Transplantation of human brain cells corrected involuntary muscle spasms in rats with ischemic spinal cord injury, according to research published online October 12 and in print October 19, 2004 in the European Journal of Neurosciences by investigators at the University of California, San Diego (UCSD) School of Medicine.
Ischemic spinal cord injury, caused by reduced blood flow to the spinal cord, occurs in 20 to 40 percent of the several hundred patients each year in the U.S. who undergo surgery to repair an aneurysm, or sac-like widening of the aorta, the main artery that leaves the heart. A subpopulation of patients with ischemic spinal cord injury develop a prominent muscle spasticity, or jerkiness of the legs and lower body, due to the irreversible loss of specialized spinal cord cells that control local motor function.
During a 12-week period in which the animals were followed, the UCSD team found that rats receiving the brain, or neuronal cell transplants displayed a progressive recovery of motor function and a decrease in spasticity in the lower extremities over a period of several weeks following the injections. Fifty percent of the animals experienced a significant improvement in motor function. In contrast, the “control” rats that did not receive transplants exhibited no improvement in motor function or spasticity. A post-mortem study of the animals showed a robust growth of neurons and an increase in neurotransmitters in the spinal cords of rats that received the transplanted neuronal cells.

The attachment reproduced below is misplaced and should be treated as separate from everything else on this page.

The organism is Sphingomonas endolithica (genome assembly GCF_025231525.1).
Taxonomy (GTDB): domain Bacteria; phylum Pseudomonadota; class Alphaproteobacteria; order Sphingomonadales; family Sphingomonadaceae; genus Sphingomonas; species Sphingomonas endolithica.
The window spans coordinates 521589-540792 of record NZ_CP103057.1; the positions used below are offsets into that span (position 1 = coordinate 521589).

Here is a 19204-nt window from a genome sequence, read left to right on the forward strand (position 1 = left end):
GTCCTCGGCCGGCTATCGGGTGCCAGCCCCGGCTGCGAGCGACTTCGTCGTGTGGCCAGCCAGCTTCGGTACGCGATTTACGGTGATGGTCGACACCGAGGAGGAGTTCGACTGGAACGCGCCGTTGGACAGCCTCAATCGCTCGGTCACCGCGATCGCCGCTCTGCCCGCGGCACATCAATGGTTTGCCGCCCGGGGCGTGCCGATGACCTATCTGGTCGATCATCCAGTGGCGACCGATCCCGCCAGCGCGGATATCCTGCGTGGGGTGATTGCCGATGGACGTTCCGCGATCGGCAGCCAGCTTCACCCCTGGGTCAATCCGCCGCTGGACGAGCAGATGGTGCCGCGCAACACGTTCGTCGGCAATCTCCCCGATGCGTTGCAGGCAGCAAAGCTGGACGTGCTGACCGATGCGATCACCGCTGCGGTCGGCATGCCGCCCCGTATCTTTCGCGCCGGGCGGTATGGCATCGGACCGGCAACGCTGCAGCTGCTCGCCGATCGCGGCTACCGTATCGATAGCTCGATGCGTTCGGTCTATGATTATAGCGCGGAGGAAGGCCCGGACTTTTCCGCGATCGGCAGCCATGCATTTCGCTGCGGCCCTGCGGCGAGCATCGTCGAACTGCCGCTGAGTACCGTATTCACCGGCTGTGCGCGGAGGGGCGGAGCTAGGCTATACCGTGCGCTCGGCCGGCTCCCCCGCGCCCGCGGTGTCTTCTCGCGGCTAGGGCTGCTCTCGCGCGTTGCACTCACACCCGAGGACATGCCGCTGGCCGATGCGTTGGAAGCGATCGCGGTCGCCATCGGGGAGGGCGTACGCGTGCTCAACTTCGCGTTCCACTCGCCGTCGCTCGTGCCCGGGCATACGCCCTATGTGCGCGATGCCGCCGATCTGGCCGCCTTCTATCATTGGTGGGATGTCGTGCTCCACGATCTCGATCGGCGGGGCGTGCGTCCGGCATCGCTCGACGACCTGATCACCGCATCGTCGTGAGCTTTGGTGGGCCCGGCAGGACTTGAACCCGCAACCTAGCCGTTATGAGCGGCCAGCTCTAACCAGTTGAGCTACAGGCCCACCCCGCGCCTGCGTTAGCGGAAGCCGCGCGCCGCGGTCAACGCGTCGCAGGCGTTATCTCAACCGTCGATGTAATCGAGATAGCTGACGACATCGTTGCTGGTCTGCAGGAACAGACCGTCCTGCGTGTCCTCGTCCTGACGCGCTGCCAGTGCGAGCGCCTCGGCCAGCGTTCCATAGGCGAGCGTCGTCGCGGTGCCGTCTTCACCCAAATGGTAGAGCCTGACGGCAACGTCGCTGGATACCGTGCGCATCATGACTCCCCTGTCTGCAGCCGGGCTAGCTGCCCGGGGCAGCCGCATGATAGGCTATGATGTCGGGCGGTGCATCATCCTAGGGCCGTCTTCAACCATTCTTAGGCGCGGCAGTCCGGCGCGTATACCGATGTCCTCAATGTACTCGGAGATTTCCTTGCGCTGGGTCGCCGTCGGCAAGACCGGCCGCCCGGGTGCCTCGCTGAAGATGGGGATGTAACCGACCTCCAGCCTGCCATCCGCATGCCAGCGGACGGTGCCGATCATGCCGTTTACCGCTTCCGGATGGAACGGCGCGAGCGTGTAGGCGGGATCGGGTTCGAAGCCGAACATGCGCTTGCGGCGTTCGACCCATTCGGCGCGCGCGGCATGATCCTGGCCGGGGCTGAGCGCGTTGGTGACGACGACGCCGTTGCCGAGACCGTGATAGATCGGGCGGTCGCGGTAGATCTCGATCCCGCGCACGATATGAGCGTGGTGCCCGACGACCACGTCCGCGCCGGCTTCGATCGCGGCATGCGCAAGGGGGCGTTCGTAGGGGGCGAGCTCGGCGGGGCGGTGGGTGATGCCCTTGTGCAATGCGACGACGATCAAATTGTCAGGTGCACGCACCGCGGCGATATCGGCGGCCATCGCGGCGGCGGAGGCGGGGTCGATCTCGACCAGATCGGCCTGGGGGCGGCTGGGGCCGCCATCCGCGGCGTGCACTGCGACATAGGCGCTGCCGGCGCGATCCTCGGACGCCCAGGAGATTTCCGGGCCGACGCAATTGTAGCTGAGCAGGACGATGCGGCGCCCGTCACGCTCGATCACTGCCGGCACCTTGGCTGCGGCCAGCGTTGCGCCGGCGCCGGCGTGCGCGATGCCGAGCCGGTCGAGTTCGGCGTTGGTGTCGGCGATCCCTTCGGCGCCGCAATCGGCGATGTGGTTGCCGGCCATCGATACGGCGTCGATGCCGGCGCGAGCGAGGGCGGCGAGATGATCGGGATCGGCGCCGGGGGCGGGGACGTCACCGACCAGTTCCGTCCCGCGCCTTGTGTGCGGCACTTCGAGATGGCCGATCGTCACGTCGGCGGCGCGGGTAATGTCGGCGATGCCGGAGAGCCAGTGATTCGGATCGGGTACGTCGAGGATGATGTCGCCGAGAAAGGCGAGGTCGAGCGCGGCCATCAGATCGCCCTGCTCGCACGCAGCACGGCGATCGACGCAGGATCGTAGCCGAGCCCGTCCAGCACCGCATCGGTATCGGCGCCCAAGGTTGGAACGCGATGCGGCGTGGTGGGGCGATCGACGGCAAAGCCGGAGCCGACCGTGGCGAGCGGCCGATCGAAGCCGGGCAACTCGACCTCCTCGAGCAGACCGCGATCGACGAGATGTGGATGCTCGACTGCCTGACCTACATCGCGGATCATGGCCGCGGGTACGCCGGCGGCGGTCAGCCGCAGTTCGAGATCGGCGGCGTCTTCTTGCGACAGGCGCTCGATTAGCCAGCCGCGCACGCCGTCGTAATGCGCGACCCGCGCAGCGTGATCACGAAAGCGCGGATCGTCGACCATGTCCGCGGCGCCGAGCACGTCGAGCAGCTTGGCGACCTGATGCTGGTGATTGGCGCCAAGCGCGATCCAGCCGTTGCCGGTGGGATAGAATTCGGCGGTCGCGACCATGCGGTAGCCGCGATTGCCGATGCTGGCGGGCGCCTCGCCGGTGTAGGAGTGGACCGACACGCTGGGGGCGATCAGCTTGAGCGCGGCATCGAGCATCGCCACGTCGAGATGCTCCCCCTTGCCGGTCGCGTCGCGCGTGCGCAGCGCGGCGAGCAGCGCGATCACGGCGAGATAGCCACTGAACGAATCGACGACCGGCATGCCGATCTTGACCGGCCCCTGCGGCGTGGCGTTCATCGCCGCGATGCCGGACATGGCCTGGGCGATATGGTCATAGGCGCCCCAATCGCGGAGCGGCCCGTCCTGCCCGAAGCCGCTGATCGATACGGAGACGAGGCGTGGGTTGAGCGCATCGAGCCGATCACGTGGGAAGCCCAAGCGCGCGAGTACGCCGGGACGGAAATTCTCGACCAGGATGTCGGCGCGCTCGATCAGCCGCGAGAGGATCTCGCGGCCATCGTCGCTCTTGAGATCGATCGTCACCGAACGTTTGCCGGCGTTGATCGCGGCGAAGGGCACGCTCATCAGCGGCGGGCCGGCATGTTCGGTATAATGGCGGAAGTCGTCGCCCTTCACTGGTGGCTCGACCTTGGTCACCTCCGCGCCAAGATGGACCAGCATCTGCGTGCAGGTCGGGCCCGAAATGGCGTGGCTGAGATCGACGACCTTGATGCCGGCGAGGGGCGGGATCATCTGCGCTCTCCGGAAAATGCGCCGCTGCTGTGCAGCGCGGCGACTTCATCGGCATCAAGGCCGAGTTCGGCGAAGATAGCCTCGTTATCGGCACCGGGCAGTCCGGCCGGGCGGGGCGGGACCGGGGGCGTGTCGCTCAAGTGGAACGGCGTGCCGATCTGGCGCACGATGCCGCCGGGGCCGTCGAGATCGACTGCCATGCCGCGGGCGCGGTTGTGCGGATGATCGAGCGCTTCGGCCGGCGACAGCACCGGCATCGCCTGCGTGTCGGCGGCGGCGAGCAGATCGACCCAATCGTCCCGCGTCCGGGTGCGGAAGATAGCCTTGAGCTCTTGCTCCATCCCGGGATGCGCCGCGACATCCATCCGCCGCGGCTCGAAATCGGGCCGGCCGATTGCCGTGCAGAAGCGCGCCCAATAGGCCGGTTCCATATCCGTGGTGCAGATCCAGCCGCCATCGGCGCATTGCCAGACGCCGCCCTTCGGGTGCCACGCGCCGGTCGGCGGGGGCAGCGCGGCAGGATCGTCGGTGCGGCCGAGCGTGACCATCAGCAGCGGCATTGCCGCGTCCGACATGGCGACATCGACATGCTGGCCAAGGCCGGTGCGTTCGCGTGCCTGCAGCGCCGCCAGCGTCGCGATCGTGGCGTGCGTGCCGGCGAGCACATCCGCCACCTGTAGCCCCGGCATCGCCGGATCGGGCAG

“These findings provide conclusive evidence that transplantation of well defined human neuronal cells into a specific region of the spinal cord can be an effective treatment for spasticity in cases of ischemic spinal cord injury,” said the study’s lead author, Martin Marsala, M.D., UCSD associate professor of anesthesiology.
“While we believe the transplantation may relieve spasticity in victims of traumatic spinal cord injury, as well, it won’t help those patients recover voluntary movement,” he added.
Current treatment for debilitating muscle spasticity is continuous systemic or spinal drug treatments using implanted pumps. These approaches display limited efficacy with accompanying side effects and eventual drug tolerance.
The ischemic spinal cord injury that occurs during surgery is usually due to clamping of the blood flow to the spinal cord, to permit repairs of the aorta, Marsala said. The loss of specialized spinal cord neurons called spinal inhibitory neurons is irreversible and the resulting spasticity often worsens over time as more neurons are lost.
In addition to Marsala, authors of the paper included Tony Yaksh, Ph.D. and Osamu Kakinohana, Ph.D., UCSD Department of Anesthesiology; and Zoltan Tomori and Dasa Cizkova, Slovak Academy of Sciences, Slovakia. The study was funded by the National Institutes of Health.